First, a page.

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Int J Radiat Oncol Biol Phys. 2002 Feb 1;52(2):351-61.

Early mortality after radical radiotherapy for non-small-cell lung cancer: comparison of PET-staged and conventionally staged cohorts treated at a large tertiary referral center.

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Department of Radiation Oncology, Peter MacCallum Cancer Institute, Melbourne, Victoria, Australia.



At our center, approximately 30% of radical radiotherapy (RRT) candidates become ineligible for RRT for non-small-cell lung cancer (NSCLC) after positron emission tomography (PET). We hypothesized that early cancer death rates would be lower in patients receiving RRT after PET staging compared with conventionally staged patients.


Two prospective cohorts were compared. Cohort 1 consisted of all participants in an Australian randomized trial from our center given 60 Gy conventionally fractionated RRT with or without concurrent carboplatin from 1989 to 1995. Eligible patients had Stage I--III, Eastern Cooperative Oncology Group status 0 or 1, <10% weight loss, and had not undergone PET. Cohort 2 included all RRT candidates between November 1996 and April 1999 who received RRT after PET staging and fulfilled the above criteria for stage, Eastern Cooperative Oncology Group status, and weight loss.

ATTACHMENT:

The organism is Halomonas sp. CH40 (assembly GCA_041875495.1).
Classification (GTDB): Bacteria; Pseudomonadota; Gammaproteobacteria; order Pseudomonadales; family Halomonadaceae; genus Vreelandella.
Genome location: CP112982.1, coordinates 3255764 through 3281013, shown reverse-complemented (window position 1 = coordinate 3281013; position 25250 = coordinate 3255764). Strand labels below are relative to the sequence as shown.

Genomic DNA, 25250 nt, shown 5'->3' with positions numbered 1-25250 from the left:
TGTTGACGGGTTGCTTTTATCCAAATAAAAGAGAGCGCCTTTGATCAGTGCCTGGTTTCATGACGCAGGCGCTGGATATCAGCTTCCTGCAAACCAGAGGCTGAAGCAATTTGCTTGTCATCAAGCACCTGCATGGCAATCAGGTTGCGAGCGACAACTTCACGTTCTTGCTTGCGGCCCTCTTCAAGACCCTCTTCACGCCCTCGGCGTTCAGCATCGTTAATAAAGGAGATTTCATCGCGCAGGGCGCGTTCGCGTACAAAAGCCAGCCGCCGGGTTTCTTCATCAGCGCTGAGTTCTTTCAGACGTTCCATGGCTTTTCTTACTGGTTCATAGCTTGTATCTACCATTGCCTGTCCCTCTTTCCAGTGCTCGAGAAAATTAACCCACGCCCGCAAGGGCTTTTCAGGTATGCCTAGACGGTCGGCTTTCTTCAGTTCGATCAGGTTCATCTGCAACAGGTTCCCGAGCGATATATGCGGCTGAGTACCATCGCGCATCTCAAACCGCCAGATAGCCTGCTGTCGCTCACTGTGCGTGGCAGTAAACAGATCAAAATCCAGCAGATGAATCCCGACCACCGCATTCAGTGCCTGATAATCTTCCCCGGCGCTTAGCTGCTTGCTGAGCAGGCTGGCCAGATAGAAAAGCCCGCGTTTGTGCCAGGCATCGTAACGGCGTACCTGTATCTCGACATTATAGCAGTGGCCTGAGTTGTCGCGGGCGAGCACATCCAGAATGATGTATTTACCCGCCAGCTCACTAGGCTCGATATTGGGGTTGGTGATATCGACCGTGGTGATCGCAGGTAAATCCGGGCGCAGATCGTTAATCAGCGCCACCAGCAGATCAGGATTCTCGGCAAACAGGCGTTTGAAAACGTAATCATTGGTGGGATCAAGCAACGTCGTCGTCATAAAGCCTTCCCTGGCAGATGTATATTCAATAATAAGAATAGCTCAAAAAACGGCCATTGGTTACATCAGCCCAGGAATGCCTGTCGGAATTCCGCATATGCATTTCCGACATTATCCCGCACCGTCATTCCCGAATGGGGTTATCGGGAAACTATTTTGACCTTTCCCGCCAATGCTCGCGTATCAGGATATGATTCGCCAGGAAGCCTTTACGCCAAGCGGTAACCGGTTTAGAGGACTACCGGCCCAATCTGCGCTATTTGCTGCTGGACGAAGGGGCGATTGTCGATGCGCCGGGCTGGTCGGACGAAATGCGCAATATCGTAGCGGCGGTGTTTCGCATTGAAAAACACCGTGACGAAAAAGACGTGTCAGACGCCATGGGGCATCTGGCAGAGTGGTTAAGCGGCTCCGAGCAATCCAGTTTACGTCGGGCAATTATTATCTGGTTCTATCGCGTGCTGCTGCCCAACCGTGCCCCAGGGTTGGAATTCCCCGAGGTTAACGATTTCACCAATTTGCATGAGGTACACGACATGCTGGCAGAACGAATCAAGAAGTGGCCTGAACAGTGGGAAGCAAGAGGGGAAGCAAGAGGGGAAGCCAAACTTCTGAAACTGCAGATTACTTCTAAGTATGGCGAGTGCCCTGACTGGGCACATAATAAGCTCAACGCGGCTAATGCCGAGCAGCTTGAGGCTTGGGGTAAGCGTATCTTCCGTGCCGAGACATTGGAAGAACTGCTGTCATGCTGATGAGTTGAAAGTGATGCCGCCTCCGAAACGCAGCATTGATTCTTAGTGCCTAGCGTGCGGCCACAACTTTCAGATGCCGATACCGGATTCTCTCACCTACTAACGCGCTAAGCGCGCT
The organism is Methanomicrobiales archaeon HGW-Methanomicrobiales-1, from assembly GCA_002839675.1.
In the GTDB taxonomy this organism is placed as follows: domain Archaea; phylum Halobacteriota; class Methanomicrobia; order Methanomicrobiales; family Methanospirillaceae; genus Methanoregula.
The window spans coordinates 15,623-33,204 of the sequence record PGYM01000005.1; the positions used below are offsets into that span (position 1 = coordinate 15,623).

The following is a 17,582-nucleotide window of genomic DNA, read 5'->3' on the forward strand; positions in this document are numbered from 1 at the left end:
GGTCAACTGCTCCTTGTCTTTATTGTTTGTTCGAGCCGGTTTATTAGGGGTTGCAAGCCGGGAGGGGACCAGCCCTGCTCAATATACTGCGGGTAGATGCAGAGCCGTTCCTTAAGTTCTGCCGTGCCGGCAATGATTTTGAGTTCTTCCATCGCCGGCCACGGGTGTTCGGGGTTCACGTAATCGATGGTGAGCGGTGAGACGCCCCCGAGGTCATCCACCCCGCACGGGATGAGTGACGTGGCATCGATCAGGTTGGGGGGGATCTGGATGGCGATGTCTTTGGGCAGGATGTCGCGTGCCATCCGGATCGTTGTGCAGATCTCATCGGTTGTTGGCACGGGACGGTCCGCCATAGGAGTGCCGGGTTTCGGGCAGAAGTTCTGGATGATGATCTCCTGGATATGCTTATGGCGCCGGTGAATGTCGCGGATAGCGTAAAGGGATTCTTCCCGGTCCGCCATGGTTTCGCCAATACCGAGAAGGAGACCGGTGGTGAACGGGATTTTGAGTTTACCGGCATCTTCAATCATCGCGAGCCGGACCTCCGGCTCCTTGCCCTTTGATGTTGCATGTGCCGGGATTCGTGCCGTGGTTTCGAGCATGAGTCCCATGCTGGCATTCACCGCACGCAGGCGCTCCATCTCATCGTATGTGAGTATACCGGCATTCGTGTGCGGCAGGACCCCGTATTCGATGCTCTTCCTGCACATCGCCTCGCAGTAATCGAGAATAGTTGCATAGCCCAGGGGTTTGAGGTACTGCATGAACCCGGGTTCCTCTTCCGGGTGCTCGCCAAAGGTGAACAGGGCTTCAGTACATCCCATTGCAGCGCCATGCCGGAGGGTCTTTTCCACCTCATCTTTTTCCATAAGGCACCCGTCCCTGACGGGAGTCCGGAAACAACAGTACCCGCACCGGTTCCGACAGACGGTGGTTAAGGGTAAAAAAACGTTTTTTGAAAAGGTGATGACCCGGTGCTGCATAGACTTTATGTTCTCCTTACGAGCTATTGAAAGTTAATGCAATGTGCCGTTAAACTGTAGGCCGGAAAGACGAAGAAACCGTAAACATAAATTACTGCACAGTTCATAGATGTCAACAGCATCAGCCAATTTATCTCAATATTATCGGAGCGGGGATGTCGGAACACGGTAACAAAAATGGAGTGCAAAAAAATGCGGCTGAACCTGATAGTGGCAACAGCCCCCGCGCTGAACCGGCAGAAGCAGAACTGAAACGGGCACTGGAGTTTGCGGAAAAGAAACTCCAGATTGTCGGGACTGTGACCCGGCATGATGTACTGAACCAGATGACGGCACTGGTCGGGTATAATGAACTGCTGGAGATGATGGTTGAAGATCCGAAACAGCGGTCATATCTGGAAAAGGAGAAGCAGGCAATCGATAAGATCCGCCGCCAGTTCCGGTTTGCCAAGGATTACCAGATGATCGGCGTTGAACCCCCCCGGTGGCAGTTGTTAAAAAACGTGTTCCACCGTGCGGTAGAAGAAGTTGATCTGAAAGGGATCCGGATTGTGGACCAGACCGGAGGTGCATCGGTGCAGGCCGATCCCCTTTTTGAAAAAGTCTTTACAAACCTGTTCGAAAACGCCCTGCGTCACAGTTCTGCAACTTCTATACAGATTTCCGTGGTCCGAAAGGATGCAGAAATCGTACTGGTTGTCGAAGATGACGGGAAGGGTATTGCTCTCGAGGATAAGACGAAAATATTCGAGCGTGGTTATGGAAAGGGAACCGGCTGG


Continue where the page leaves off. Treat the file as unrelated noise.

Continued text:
Eighty and 77 eligible patients comprised the PET and non-PET groups, respectively. The PET-selected patients had significantly less weight loss; 73% and 49% of the PET and non-PET patients, respectively, received chemotherapy. The median survival was 31 months for PET patients and 16 months for non-PET patients. Mortality from NSCLC and other causes in the first year was 17% and 8% for PET patients and 32% and 4% for non-PET patients, respectively. The hazard ratio for NSCLC mortality for PET vs. non-PET patients was 0.49 (p = 0.0016) on unifactorial analysis and was 0.55 (p = 0.0075) after adjusting for chemotherapy, which significantly improved survival.


Patients selected for RRT after PET have lower early cancer mortality than those selected using conventional imaging.

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